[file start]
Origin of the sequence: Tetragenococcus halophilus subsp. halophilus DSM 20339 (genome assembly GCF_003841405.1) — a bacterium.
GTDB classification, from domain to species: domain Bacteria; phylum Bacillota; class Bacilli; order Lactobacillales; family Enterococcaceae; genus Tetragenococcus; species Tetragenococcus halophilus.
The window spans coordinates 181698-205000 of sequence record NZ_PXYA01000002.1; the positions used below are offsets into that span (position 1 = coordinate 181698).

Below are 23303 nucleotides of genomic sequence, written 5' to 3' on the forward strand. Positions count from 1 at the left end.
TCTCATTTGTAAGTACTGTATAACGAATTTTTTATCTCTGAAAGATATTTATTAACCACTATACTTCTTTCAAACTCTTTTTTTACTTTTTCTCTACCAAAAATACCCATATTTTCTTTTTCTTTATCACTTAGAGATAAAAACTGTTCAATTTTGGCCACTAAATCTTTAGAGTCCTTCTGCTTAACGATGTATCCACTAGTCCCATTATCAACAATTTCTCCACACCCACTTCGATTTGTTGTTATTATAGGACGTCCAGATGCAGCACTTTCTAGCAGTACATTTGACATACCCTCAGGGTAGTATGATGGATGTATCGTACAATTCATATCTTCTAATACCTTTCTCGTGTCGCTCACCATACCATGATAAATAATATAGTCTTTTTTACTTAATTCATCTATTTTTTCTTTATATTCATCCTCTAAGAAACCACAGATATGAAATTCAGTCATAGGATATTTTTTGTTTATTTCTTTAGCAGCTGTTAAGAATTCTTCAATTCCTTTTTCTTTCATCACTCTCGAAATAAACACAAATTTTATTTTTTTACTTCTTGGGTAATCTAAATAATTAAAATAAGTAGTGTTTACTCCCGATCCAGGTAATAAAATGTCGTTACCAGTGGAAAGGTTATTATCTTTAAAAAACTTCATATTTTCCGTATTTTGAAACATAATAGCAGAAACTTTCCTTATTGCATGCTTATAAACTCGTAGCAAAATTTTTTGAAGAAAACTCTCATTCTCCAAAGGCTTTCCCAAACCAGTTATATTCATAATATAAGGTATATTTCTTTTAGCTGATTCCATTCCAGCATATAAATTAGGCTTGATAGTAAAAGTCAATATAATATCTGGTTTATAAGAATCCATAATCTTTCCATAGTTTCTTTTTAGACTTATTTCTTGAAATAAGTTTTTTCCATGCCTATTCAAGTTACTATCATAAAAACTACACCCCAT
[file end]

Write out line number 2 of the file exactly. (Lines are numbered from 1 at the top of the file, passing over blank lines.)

GTDB classification, from domain to species: domain Bacteria; phylum Bacillota; class Bacilli; order Lactobacillales; family Enterococcaceae; genus Tetragenococcus; species Tetragenococcus halophilus.